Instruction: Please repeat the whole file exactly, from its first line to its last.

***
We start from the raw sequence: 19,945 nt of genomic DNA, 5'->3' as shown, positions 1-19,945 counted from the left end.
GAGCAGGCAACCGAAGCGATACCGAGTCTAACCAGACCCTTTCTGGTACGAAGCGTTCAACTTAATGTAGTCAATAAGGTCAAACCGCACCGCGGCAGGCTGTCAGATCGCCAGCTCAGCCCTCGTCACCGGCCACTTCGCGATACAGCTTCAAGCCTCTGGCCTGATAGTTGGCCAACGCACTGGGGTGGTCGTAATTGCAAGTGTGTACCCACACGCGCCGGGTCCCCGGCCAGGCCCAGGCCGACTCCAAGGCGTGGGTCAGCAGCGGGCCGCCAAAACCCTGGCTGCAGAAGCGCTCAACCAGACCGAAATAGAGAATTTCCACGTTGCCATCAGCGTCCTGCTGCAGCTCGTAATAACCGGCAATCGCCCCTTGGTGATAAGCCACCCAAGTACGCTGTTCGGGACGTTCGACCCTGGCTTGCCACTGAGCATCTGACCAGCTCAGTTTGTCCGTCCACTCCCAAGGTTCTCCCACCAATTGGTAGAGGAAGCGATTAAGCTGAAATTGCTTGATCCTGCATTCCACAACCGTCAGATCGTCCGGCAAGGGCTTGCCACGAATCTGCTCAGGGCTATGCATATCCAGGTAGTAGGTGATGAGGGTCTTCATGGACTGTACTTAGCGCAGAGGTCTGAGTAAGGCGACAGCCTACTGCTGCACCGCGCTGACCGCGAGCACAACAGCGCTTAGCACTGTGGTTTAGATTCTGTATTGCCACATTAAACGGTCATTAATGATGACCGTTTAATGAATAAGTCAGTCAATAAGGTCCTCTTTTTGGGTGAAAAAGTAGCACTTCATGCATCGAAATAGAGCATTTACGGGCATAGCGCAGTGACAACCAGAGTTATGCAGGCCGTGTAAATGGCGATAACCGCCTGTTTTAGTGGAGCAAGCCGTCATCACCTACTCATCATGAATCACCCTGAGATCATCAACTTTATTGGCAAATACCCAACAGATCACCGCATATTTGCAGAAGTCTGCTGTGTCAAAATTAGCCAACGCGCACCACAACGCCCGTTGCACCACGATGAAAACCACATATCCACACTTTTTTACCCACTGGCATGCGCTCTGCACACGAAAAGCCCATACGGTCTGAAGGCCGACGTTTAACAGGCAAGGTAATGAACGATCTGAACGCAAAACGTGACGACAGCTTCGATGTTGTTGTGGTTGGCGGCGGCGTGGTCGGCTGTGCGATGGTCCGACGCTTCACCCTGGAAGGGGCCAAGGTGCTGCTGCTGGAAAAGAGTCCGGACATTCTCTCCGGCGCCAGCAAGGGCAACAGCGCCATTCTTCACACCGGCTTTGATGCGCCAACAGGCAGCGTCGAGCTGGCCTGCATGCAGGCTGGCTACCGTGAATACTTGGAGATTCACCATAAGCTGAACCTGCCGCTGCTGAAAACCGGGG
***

We start from the raw sequence: 19,945 nt of genomic DNA, 5'->3' as shown, positions 1-19,945 counted from the left end.
GAGCAGGCAACCGAAGCGATACCGAGTCTAACCAGACCCTTTCTGGTACGAAGCGTTCAACTTAATGTAGTCAATAAGGTCAAACCGCACCGCGGCAGGCTGTCAGATCGCCAGCTCAGCCCTCGTCACCGGCCACTTCGCGATACAGCTTCAAGCCTCTGGCCTGATAGTTGGCCAACGCACTGGGGTGGTCGTAATTGCAAGTGTGTACCCACACGCGCCGGGTCCCCGGCCAGGCCCAGGCCGACTCCAAGGCGTGGGTCAGCAGCGGGCCGCCAAAACCCTGGCTGCAGAAGCGCTCAACCAGACCGAAATAGAGAATTTCCACGTTGCCATCAGCGTCCTGCTGCAGCTCGTAATAACCGGCAATCGCCCCTTGGTGATAAGCCACCCAAGTACGCTGTTCGGGACGTTCGACCCTGGCTTGCCACTGAGCATCTGACCAGCTCAGTTTGTCCGTCCACTCCCAAGGTTCTCCCACCAATTGGTAGAGGAAGCGATTAAGCTGAAATTGCTTGATCCTGCATTCCACAACCGTCAGATCGTCCGGCAAGGGCTTGCCACGAATCTGCTCAGGGCTATGCATATCCAGGTAGTAGGTGATGAGGGTCTTCATGGACTGTACTTAGCGCAGAGGTCTGAGTAAGGCGACAGCCTACTGCTGCACCGCGCTGACCGCGAGCACAACAGCGCTTAGCACTGTGGTTTAGATTCTGTATTGCCACATTAAACGGTCATTAATGATGACCGTTTAATGAATAAGTCAGTCAATAAGGTCCTCTTTTTGGGTGAAAAAGTAGCACTTCATGCATCGAAATAGAGCATTTACGGGCATAGCGCAGTGACAACCAGAGTTATGCAGGCCGTGTAAATGGCGATAACCGCCTGTTTTAGTGGAGCAAGCCGTCATCACCTACTCATCATGAATCACCCTGAGATCATCAACTTTATTGGCAAATACCCAACAGATCACCGCATATTTGCAGAAGTCTGCTGTGTCAAAATTAGCCAACGCGCACCACAACGCCCGTTGCACCACGATGAAAACCACATATCCACACTTTTTTACCCACTGGCATGCGCTCTGCACACGAAAAGCCCATACGGTCTGAAGGCCGACGTTTAACAGGCAAGGTAATGAACGATCTGAACGCAAAACGTGACGACAGCTTCGATGTTGTTGTGGTTGGCGGCGGCGTGGTCGGCTGTGCGATGGTCCGACGCTTCACCCTGGAAGGGGCCAAGGTGCTGCTGCTGGAAAAGAGTCCGGACATTCTCTCCGGCGCCAGCAAGGGCAACAGCGCCATTCTTCACACCGGCTTTGATGCGCCAACAGGCAGCGTCGAGCTGGCCTGCATGCAGGCTGGCTACCGTGAATACTTGGAGATTCACCATAAGCTGAACCTGCCGCTGCTGAAAACCGGGG